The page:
The trip boosted not only my running spirit but also my mood. I felt lighter and at ease, ready to step back into my life at home refreshed. The sun, the sea, the runcation experience in a vibrant country—it all helped me run my way out of a rut and discover a new way of seeing the world, one race at a time. My next destination: a half marathon in Nova Scotia this fall.
This article originally appeared on Time.com.
A jump rope feels decidedly old-school: something you played with as a kid but that most adults, except for boxers, leave behind.
That’s a shame, because jumping rope offers a combination of benefits to bone, balance and muscles that most types of exercise can’t match.
“If you’ve done it lately, you know how much it can get your heart pumping,” says Tim Church, a professor at Louisiana State University’s Pennington Biomedical Research Center. “But one of the nice things about it is the intensity can really be as high as you want it to be.”
While slow-paced rope jumping is a great warm-up exercise, rapid jumping or “double-unders”—where the rope passes under your feet twice before you land—will leave you panting after just a minute or two.
The whole-body synchronization required to successfully jump rope is another major selling point. “Boxers do it because the precise timing it requires between the feet and hands helps connect the upper and lower body with the brain,” Church explains.
Like a group of musicians unaccustomed to playing with one another, your brain and major muscle groups can struggle to stay in sync—especially as you age. Jumping rope helps them perform in concert, which can lower your risk for slips and awkward falls.
“When I teach kids who are struggling with coordination or complex movements, I have them jump rope,” Church says. One study of young soccer players found that compared to kids who only practiced their soccer drills, those who incorporated a jump-rope routine better improved their balance and motor coordination.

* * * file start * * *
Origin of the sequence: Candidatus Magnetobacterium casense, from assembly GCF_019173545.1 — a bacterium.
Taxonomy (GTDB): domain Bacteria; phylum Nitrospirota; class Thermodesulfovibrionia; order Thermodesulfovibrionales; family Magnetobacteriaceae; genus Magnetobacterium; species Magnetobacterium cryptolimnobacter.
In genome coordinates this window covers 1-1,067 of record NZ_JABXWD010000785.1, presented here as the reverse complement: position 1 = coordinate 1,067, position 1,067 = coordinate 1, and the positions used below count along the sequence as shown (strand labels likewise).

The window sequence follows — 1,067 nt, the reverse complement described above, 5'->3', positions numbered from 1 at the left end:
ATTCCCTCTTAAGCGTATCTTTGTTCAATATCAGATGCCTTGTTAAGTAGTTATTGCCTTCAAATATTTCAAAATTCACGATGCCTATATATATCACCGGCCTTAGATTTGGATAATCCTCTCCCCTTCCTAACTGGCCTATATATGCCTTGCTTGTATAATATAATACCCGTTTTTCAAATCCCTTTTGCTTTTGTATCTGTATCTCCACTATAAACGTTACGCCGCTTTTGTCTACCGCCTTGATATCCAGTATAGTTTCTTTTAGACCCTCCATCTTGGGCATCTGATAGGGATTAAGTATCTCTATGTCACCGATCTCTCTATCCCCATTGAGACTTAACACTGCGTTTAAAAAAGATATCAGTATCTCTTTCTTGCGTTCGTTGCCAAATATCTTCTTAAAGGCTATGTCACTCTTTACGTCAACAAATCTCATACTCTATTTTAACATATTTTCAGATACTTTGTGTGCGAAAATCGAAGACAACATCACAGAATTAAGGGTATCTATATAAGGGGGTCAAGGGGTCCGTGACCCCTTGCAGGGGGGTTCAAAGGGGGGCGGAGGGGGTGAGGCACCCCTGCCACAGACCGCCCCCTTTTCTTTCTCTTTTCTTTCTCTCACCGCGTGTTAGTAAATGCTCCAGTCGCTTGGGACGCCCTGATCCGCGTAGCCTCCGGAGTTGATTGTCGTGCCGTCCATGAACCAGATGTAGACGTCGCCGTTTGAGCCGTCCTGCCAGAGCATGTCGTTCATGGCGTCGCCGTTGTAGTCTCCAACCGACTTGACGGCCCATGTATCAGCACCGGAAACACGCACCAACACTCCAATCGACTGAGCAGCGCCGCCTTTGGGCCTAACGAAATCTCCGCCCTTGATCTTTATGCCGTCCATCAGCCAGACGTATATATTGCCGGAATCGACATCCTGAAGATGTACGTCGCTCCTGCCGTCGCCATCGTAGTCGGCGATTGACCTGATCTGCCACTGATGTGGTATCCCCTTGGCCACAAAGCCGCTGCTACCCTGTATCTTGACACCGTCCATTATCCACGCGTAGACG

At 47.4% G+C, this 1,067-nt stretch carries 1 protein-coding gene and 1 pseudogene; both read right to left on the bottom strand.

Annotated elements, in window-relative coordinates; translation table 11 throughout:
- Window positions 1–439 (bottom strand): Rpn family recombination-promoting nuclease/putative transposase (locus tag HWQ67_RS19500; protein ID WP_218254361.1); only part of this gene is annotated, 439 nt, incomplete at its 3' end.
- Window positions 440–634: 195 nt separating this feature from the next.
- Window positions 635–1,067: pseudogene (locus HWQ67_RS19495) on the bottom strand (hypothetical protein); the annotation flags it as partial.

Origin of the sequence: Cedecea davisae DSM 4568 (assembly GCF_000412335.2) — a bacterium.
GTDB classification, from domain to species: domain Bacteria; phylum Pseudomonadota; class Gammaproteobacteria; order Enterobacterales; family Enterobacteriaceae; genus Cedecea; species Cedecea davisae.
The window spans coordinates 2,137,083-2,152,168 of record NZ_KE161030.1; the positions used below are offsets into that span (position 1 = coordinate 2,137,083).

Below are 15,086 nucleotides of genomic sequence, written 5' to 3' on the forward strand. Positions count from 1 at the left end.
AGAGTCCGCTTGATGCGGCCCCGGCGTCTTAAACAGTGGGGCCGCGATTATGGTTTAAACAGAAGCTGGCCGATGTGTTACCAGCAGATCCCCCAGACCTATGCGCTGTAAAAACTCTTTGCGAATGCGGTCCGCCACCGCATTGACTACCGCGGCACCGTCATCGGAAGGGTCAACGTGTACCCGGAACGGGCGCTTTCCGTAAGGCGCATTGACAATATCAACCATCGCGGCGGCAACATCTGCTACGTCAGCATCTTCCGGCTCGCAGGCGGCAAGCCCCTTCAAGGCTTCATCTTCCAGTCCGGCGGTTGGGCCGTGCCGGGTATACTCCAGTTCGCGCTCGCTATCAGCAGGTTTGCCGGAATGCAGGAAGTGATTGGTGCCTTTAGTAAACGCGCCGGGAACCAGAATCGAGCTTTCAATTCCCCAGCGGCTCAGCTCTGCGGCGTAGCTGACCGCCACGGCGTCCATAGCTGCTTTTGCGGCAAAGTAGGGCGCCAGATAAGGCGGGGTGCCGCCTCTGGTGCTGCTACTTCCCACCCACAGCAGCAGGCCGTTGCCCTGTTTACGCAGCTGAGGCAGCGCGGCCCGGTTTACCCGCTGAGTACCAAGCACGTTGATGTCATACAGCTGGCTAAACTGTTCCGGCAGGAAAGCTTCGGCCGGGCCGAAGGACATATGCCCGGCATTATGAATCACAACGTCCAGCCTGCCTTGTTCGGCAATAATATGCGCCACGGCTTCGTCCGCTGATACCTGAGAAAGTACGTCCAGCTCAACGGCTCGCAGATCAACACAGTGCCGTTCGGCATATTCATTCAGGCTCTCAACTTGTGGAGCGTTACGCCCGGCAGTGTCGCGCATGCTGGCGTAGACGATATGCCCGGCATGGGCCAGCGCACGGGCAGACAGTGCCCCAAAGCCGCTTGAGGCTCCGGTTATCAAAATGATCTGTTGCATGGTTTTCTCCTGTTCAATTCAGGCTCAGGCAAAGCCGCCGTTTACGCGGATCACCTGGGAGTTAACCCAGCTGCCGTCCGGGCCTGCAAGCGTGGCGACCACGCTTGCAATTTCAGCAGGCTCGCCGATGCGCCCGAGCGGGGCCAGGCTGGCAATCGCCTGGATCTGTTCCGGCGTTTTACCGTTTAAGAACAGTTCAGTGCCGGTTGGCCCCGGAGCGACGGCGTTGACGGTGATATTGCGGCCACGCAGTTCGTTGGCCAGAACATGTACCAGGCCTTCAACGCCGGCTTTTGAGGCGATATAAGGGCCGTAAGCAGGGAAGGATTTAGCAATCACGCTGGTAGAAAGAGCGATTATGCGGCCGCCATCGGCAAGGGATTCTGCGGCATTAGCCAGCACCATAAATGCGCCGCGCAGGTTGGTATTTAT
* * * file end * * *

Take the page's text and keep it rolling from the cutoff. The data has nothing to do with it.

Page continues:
Surprisingly, jumping rope is also a good way to activate and sculpt your upper body. “It can seem like all the rope spinning is coming from the wrists and hands, but there’s actually an amazing amount of work required from your upper arms and shoulders and back to control and stabilize the rope,” says Michele Olson, an adjunct professor of sports science at Huntingdon College. “Especially compared to running or other forms of cardio, it’s moreso a total-body workout.”
Those benefits extend to your bones. “Anything that has some impact to it or that places a load on your bones will increase their density,” Olson says. “Jumping rope certainly has that aspect to it.” A study in the Journal of Applied Physiology found that young women who jumped as high as they could just 10 times, three times a week for six months, increased bone mineral density in their legs and the lower half of their spines.[brightcove:5219249234001 default]
“The other nice thing is the impact goes through the ball of the foot instead of the heel, which is what causes so many problems in runners,” Olson says.
Remember the barefoot running craze? A lot of its benefits boil down to the way it forces a shorter stride and fore- or mid-foot takeoffs and landings, as opposed to the heel-jarring longer strides made possible by padded running shoes. Like barefoot running, jumping rope is mostly done on your toes and the balls of your feet, so it may be less likely to cause the knee and hip injuries associated with some other forms of impact cardio.
Be warned. Though it may look easy, it can be a tough workout. “Depending on how intensely you’re doing it, it can be on the vigorous end of the exercise spectrum,” Olson says. “If you’re 50 pounds overweight and haven’t been exercising, this isn’t how I’d start,” Church adds.
But if you’re in decent shape and not carrying a lot of extra weight, Church recommends adding a short jump rope portion—maybe five minutes—to your usual workout routine. “You could theoretically do 30 minutes of it a few times a week, and have that be your cardio, but it’s probably better to work it into your regimen,” he says. “A little goes a long way.”
Photo: Ryan Kelly / DB10